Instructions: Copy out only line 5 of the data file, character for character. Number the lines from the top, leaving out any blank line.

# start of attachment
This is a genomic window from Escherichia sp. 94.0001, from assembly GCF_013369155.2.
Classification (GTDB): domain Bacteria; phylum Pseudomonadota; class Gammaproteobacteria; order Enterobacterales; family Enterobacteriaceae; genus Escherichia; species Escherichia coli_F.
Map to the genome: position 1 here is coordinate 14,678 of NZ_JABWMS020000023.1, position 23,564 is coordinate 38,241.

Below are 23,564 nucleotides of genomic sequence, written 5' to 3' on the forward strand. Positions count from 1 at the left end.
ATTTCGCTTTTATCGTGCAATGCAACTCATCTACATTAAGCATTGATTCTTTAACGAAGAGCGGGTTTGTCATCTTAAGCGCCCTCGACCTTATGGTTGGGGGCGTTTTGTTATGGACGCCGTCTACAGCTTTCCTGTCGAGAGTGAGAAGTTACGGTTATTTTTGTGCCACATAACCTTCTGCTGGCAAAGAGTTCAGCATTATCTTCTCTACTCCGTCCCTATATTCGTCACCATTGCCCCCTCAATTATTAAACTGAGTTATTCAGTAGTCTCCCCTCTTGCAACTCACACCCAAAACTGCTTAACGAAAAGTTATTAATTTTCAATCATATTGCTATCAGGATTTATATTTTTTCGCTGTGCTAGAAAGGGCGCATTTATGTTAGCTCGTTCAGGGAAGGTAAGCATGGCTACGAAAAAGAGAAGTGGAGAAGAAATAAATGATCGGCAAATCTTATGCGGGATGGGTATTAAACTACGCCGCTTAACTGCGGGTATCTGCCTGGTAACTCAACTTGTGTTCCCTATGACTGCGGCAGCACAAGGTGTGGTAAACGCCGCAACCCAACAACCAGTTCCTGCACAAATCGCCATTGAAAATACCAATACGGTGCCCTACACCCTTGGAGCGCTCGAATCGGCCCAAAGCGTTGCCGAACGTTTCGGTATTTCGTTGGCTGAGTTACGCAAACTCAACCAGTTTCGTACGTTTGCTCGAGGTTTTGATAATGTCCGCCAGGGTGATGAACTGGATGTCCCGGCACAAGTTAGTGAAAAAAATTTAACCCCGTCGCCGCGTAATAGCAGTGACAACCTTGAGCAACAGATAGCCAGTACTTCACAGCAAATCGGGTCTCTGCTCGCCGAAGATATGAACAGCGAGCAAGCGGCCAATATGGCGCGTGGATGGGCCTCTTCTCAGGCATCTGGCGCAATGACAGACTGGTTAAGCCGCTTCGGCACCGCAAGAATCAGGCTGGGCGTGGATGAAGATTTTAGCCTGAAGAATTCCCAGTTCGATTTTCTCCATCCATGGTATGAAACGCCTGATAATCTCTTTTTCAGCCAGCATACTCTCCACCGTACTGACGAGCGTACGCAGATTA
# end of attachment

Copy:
ATTTCGCTTTTATCGTGCAATGCAACTCATCTACATTAAGCATTGATTCTTTAACGAAGAGCGGGTTTGTCATCTTAAGCGCCCTCGACCTTATGGTTGGGGGCGTTTTGTTATGGACGCCGTCTACAGCTTTCCTGTCGAGAGTGAGAAGTTACGGTTATTTTTGTGCCACATAACCTTCTGCTGGCAAAGAGTTCAGCATTATCTTCTCTACTCCGTCCCTATATTCGTCACCATTGCCCCCTCAATTATTAAACTGAGTTATTCAGTAGTCTCCCCTCTTGCAACTCACACCCAAAACTGCTTAACGAAAAGTTATTAATTTTCAATCATATTGCTATCAGGATTTATATTTTTTCGCTGTGCTAGAAAGGGCGCATTTATGTTAGCTCGTTCAGGGAAGGTAAGCATGGCTACGAAAAAGAGAAGTGGAGAAGAAATAAATGATCGGCAAATCTTATGCGGGATGGGTATTAAACTACGCCGCTTAACTGCGGGTATCTGCCTGGTAACTCAACTTGTGTTCCCTATGACTGCGGCAGCACAAGGTGTGGTAAACGCCGCAACCCAACAACCAGTTCCTGCACAAATCGCCATTGAAAATACCAATACGGTGCCCTACACCCTTGGAGCGCTCGAATCGGCCCAAAGCGTTGCCGAACGTTTCGGTATTTCGTTGGCTGAGTTACGCAAACTCAACCAGTTTCGTACGTTTGCTCGAGGTTTTGATAATGTCCGCCAGGGTGATGAACTGGATGTCCCGGCACAAGTTAGTGAAAAAAATTTAACCCCGTCGCCGCGTAATAGCAGTGACAACCTTGAGCAACAGATAGCCAGTACTTCACAGCAAATCGGGTCTCTGCTCGCCGAAGATATGAACAGCGAGCAAGCGGCCAATATGGCGCGTGGATGGGCCTCTTCTCAGGCATCTGGCGCAATGACAGACTGGTTAAGCCGCTTCGGCACCGCAAGAATCAGGCTGGGCGTGGATGAAGATTTTAGCCTGAAGAATTCCCAGTTCGATTTTCTCCATCCATGGTATGAAACGCCTGATAATCTCTTTTTCAGCCAGCATACTCTCCACCGTACTGACGAGCGTACGCAGATTA